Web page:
Vitamin A Deficiency Alters the Phototransduction Machinery and Distinct Non-Vision-Specific Pathways in the Drosophila Eye Proteome

Biomolecules. 2022 Aug 6;12(8):1083. doi: 10.3390/biom12081083.


The requirement of vitamin A for the synthesis of the visual chromophore and the light-sensing pigments has been studied in vertebrate and invertebrate model organisms. To identify the molecular mechanisms that orchestrate the ocular response to vitamin A deprivation, we took advantage of the fact that Drosophila melanogaster predominantly requires vitamin A for vision, but not for development or survival. We analyzed the impacts of vitamin A deficiency on the morphology, the lipidome, and the proteome of the Drosophila eye. We found that chronic vitamin A deprivation damaged the light-sensing compartments and caused a dramatic loss of visual pigments, but also decreased the molar abundance of most phototransduction proteins that amplify and transduce the visual signal. Unexpectedly, vitamin A deficiency also decreased the abundances of specific subunits of mitochondrial TCA cycle and respiratory chain components but increased the levels of cuticle- and lens-related proteins. In contrast, we found no apparent effects of vitamin A deficiency on the ocular lipidome. In summary, chronic vitamin A deficiency decreases the levels of most components of the visual signaling pathway, but also affects molecular pathways that are not vision-specific and whose mechanistic connection to vitamin A remains to be elucidated.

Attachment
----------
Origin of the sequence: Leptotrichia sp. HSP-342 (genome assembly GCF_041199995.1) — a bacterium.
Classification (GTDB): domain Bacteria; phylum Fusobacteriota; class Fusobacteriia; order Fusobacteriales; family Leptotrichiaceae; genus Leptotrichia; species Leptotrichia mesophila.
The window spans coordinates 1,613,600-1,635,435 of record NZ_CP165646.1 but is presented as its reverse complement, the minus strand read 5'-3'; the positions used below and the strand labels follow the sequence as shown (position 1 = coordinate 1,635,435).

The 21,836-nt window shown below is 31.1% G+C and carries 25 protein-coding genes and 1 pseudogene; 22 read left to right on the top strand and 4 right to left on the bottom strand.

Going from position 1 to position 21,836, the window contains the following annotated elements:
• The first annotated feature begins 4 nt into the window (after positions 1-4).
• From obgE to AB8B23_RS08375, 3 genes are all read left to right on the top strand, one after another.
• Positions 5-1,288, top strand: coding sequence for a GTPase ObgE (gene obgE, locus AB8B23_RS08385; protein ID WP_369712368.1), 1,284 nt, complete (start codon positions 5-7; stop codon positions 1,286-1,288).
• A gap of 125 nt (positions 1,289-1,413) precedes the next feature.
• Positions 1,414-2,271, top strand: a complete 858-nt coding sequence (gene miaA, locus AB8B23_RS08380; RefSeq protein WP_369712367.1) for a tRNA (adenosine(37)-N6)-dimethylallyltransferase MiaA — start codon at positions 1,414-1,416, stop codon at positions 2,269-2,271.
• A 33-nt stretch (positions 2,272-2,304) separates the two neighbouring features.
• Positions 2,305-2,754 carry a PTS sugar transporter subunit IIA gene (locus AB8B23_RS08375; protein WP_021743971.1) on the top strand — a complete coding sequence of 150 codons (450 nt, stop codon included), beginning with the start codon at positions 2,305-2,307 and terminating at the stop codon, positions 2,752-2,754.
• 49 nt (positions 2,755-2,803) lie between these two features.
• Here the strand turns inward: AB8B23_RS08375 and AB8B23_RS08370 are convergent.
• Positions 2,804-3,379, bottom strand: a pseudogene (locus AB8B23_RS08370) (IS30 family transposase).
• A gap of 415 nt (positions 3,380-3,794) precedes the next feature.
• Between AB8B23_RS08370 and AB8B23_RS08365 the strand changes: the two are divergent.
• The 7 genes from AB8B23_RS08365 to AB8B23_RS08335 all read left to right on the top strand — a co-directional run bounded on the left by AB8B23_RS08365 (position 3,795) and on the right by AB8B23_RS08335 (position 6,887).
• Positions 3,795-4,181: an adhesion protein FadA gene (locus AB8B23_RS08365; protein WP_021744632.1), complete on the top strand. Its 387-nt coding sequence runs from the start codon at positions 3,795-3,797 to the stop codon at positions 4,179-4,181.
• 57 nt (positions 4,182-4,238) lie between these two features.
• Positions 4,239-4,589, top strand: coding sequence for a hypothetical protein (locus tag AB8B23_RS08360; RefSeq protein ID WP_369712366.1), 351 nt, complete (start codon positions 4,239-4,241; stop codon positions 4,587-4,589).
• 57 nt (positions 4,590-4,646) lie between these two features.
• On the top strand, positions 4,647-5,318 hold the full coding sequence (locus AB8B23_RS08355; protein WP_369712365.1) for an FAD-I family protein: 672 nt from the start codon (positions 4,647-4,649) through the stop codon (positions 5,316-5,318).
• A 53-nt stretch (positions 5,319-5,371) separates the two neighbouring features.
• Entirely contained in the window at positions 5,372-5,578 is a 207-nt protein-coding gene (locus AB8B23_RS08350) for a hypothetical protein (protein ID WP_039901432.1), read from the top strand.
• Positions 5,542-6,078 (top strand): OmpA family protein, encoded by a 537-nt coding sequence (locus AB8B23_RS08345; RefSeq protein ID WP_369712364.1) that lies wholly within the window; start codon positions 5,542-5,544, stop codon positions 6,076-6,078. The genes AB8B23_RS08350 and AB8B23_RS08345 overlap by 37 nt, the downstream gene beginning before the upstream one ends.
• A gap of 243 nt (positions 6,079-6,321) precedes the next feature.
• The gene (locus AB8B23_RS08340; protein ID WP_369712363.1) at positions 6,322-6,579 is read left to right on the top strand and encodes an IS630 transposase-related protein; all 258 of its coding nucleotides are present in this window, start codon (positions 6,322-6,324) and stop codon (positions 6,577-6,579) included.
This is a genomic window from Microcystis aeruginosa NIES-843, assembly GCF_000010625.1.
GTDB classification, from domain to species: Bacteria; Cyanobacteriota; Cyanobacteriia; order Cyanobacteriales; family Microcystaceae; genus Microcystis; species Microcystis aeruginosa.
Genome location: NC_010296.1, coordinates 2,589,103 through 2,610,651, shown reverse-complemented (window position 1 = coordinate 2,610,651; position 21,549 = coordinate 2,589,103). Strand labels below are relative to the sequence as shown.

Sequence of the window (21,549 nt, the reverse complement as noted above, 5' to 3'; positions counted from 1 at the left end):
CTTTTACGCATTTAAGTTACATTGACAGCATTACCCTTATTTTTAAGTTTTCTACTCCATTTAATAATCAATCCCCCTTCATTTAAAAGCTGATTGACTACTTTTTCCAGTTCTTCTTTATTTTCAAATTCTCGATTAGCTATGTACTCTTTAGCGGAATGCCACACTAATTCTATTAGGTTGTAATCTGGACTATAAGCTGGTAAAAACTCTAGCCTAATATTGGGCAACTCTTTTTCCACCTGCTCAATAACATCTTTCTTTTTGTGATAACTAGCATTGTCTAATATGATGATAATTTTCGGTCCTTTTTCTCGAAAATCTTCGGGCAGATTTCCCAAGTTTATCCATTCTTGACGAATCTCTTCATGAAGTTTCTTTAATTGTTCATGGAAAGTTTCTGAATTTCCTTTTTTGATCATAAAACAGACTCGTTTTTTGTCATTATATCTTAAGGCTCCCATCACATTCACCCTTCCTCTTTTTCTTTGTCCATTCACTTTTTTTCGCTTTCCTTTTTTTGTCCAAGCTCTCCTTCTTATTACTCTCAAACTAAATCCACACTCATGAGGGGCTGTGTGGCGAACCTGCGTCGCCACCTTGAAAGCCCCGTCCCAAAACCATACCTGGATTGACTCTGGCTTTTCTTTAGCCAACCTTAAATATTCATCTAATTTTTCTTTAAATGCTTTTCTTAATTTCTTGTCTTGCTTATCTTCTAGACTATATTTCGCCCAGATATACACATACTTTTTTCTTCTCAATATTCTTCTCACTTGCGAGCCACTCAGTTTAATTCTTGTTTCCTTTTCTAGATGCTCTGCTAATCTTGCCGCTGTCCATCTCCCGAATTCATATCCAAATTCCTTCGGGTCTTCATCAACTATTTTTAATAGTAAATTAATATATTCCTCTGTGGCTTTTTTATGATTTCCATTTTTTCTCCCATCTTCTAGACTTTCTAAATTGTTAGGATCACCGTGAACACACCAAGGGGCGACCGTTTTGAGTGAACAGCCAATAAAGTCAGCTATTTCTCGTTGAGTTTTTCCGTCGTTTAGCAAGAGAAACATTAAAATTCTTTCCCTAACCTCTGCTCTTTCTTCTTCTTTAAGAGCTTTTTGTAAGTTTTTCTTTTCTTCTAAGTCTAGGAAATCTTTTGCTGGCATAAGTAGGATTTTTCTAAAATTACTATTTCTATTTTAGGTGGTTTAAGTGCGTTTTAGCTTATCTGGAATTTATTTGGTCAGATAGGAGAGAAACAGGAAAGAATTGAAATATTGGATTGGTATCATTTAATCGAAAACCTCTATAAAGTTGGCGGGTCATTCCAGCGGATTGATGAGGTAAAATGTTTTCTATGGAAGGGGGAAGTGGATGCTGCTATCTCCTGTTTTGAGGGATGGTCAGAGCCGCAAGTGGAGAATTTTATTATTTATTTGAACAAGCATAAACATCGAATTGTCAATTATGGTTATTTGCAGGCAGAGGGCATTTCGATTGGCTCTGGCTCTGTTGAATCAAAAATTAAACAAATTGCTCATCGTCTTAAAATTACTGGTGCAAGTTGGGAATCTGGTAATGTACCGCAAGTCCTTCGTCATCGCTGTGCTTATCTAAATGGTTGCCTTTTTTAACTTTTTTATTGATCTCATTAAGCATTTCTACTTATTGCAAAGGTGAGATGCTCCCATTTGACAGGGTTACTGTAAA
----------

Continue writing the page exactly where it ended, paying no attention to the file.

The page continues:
Keywords: Drosophila; lipidome; mitochondrion; phototransduction; proteome; retina; retinal; vitamin A.

Publication types

  • Research Support, N.I.H., Extramural

MeSH terms

  • Animals
  • Drosophila
  • Drosophila Proteins* / genetics
  • Drosophila melanogaster
  • Light Signal Transduction / physiology
  • Proteome
  • Vitamin A
  • Vitamin A Deficiency*


  • Drosophila Proteins
  • Proteome
  • Vitamin A